Graduation Year: 2007 (Research master)
Department: History of Philosophy
Toward a formal interpretation of Kant's analogies of experience.
The justification of causal laws is an important problem in the history of modern philosophy. In reaction to both dogmatic rationalism and sceptic empiricism, Kant developed a complex philosophical system to defend the possibility of universal causal claims about nature. Crucial parts of the Critique of Pure Reason, such as Kant’s conception of space, have often been interpreted in terms that are much too concrete. Especially Friedman argues for a tight connection between Kant's principles of the understanding and Newton's physics.
In my thesis I argue that such an interpretation disregards the formal nature of Kant's transcendental philosophy and the manner in which several parts of his philosophy are related to each other.
The first chapter is dedicated to the features of Kant's logical system on which the table of categories is based. It is argued that Kant's general logic, especially insofar as the forms of judgment are concerned, plays a crucial role in his transcendental philosophy. More in particular, I show that each group of categories and principles of the understanding relies on a logical form of judgment.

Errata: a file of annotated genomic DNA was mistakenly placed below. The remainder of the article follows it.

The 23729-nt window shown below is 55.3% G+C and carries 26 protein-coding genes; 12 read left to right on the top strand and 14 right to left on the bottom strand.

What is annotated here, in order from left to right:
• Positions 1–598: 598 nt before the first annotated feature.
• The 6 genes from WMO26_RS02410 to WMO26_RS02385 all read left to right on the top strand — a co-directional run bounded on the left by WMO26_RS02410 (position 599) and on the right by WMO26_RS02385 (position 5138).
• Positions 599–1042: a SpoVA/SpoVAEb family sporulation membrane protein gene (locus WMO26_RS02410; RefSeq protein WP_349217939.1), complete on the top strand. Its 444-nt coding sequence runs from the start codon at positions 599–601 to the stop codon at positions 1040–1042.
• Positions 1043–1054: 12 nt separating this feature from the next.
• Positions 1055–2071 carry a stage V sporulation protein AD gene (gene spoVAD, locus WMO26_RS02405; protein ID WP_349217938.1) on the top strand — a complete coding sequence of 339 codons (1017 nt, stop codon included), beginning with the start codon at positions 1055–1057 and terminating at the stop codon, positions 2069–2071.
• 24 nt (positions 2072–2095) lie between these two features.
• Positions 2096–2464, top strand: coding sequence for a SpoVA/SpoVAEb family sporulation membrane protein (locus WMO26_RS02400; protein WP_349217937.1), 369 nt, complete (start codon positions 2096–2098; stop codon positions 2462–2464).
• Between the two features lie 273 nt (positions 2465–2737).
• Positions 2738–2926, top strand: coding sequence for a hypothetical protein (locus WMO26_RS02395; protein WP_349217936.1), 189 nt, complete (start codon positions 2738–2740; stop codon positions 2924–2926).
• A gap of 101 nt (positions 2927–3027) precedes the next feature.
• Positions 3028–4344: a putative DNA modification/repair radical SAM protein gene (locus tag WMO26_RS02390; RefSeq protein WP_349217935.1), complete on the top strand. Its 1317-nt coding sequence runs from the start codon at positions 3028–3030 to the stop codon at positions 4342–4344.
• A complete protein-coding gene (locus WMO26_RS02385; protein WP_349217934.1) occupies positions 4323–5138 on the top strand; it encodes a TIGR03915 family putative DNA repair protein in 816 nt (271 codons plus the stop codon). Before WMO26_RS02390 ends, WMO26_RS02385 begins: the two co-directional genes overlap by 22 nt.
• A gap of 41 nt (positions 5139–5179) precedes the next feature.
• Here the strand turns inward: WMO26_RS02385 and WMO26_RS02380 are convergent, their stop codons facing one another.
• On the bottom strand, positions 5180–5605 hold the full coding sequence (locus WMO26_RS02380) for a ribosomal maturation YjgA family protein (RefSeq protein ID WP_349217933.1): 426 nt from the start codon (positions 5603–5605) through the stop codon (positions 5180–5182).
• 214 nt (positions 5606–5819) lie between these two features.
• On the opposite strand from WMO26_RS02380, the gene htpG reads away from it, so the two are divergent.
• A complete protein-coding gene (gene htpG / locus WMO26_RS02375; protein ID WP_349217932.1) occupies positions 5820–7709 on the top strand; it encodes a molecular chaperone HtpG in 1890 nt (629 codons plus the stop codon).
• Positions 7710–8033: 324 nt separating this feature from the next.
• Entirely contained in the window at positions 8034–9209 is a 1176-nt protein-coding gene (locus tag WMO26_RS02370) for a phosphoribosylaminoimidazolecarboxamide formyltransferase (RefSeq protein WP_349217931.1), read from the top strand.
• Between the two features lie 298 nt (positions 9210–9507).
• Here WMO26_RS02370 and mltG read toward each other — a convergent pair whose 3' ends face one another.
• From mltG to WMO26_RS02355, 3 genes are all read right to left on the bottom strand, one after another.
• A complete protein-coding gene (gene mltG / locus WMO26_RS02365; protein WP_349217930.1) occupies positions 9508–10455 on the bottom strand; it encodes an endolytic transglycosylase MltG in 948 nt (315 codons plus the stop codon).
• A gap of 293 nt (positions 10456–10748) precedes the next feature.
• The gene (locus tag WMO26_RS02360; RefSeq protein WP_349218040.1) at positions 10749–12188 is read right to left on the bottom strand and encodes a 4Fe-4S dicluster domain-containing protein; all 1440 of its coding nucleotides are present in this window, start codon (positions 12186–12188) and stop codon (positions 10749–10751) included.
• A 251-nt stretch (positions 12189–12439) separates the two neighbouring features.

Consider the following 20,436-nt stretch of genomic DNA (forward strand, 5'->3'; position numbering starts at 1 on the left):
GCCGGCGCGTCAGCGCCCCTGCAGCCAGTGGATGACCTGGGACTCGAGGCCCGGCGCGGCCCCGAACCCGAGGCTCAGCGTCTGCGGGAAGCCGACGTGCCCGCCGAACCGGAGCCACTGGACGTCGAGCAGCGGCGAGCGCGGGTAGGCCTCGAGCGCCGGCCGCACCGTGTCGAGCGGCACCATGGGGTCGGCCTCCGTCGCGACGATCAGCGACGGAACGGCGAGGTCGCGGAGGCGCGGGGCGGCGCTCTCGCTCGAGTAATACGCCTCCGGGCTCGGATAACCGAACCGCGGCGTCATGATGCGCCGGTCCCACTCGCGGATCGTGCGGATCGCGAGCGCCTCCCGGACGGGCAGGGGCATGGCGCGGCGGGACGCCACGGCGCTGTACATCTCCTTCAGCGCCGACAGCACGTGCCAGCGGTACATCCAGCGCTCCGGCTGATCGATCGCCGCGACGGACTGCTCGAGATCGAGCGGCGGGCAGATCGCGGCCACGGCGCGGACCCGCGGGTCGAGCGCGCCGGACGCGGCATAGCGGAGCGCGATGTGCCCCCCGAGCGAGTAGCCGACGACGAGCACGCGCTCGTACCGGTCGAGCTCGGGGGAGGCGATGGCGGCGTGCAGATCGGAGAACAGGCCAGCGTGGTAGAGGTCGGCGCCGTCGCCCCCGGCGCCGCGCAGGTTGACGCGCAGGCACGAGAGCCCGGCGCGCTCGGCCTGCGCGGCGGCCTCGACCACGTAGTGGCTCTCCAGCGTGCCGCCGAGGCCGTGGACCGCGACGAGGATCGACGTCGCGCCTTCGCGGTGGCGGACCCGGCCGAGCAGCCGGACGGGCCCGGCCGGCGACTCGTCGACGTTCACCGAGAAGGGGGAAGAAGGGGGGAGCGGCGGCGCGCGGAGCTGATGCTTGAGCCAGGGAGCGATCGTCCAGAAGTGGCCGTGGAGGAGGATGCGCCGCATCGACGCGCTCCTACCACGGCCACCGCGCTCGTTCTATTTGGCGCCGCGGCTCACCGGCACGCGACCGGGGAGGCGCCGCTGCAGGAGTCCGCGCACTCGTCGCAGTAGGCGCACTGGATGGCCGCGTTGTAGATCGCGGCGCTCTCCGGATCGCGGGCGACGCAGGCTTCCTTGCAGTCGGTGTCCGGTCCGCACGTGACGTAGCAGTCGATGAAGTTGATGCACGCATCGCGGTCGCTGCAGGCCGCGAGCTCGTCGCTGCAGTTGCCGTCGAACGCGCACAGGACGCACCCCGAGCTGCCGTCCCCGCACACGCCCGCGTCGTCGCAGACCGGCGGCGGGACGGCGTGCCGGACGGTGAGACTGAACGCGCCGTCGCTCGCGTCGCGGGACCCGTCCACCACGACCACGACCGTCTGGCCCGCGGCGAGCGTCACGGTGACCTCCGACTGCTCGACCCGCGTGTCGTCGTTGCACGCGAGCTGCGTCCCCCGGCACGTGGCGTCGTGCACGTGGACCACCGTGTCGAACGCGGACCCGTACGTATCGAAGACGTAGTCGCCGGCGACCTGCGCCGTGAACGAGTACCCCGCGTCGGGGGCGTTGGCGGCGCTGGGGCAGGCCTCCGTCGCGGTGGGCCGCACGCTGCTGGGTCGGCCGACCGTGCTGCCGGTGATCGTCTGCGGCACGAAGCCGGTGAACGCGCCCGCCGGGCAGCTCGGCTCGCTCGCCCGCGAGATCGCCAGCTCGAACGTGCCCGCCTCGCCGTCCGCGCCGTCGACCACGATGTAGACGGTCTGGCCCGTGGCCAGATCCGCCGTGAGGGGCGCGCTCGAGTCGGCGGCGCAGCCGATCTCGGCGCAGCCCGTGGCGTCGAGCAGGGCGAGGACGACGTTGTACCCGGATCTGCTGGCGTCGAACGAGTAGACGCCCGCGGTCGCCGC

Subsequently, the second chapter discusses the epistemological limitations of Kant's general logic. It clarifies why general logic does not suffice to justify knowledge that consists of general claims about processes occurring over time.
In the last chapter an interpretation of the three analogies of experience is given. Each of these is explained in terms of the corresponding logical forms of judgments. Throughout this chapter the cohesive nature of the analogies is emphasized.
If my formal approach to Kant’s transcendental philosophy is correct, then it can no longer be taken for granted that Kant's philosophy is incommensurable with physical theories such as Einstein's theories of relativity. Although additional steps must be taken to proof the compatibility with Einstein's theories of relativity, my interpretation, at least theoretically, allows for revolutionary developments in the field of physics within the framework of Kant's transcendental philosophy.
|Last modified:||01 November 2013 2.53 p.m.|